Plate Spinners 

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They're the high-wire acts of the food world: those risk-seeking and occasionally feckless souls who decide to open a restaurant in Richmond (or anywhere). In 2007, most local owners defied the odds and kept their lights on, but nearly every restaurateur in town says there were too many slow nights and too many competitors, or that Richmonders just wouldn't loosen up their wallets except on weekends.

That didn't stop them from unveiling a series of bistros in the city's hottest food zones. In Carytown: Weezie's Kitchen, Karsen's, Carytown Sushi and Cajun Bangkok. Up north: Northside Grille, Kitchen 64 and Tastebuds. In the Fan: Cirrus, Si Tapas and deLux (barely getting started before the New Year). Downtown: Café Rustica and Hidden Treasure. In Shockoe Bottom: Highwater at Toad's Place and Lulu's.

Spinoffs, including some of the above, were hotter than usual: Carena's Jamaican Grille in South Richmond, Arianna's in the Museum District, Little Mexico and Crossroads Coffee and Ice Cream in the Fan, Emilio's at Woodlake, Seafire Grill in West Henrico and On Rye Delicatessen next to Croaker's Spot downtown. They all join sister businesses in the city.

Some are flying solo, like The Desserterie near Brandermill, Charles City Tavern east of town, Big Al's near Short Pump, and Fast Eddie's Café and The Farmhouse at Manakin Road in Goochland. Newcomers preparing to spin off into limited franchise include Barrel Thief near Short Pump, Café Caturra in Midlothian and Relish in Shockoe Bottom.

Other businesses grew sideways -- Capital Ale House adding a massive music hall to complement its world-class beer menu; Grandpa Eddie's putting on live music in Short Pump; Becky's, for years a breakfast-and-lunch-only staple, adding dinner and drinks downtown.

Ownership changes at Avenue 805, La Petite France, Grafiti Grille and The Ironhorse in Ashland were notable, as were the budget startups of quite a few storefront grills selling Brazilian-, Peruvian-, and Latino-inspired home cookery, such as Via Brasil Café in western Henrico.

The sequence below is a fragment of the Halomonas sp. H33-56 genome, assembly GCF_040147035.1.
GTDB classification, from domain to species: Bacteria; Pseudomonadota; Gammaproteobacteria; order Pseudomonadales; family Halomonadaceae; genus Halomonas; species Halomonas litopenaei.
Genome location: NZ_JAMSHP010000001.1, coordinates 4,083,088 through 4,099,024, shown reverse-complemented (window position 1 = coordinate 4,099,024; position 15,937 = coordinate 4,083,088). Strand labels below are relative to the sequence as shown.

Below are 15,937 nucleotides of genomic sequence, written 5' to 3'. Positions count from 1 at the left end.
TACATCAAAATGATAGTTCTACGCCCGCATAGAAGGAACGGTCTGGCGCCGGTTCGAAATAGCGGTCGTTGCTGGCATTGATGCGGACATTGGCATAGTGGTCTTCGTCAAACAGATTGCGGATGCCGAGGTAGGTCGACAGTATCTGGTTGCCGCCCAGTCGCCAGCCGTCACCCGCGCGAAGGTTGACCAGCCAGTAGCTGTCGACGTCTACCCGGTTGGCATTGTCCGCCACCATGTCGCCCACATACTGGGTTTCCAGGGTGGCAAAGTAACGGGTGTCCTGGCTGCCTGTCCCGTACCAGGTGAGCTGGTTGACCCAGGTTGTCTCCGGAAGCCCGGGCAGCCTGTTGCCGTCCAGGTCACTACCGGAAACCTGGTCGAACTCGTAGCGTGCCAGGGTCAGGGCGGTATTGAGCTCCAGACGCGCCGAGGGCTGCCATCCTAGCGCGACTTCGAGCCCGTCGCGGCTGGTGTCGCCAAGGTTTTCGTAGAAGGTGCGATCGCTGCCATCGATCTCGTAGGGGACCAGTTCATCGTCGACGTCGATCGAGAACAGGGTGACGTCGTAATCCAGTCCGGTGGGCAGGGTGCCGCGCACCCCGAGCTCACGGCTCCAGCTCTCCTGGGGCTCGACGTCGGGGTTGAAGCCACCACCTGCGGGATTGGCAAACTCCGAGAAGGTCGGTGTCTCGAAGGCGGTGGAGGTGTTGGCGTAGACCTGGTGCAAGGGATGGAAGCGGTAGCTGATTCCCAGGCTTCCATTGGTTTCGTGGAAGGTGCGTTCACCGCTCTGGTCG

For some, it was curtains. The "living our dream" story of Stephen Belford and Matt Harris hit its denouement — the high school buddies opened and shut bistro.104 in Shockoe Bottom, not grabbing enough of Zuppa's earlier success in the space.

Jumpin J's Java surprised some of its Church Hill neighbors by locking its wrought-iron gate last month. (See a commentary by its owner, Je Depew, on our Back Page.) The city's first Cambodian restaurant, Heavens & Earth Café on Rigsby Road, didn't survive the year despite great karma and loving owners. Chef Dale Reitzer's acclaimed Acacia leaves Carytown after New Year's Eve, getting new digs but not necessarily in Rocketts Landing after all; details on an alternative location are forthcoming.

Lemaire at the Jefferson Hotel closes for renovations in 2008, bowing to market pressure to reinvent itself into something busier. This will be the renovation to watch — can the landmark hotel launch a new fine-dining standard? And, similarly downtown, will the new Johnny Giavos-run restaurant inside the National Theater rise to the VIP-heavy occasion?

Eventually, dance club/ice bar Infuzion will open, probably the most difficult installation job of any restaurant here, ever. Who knew it would take Canadian ice this long to cross the border? Stay tuned for answers or at least more questions in the new year, as Richmond's food and drink scene stretches it limits. S

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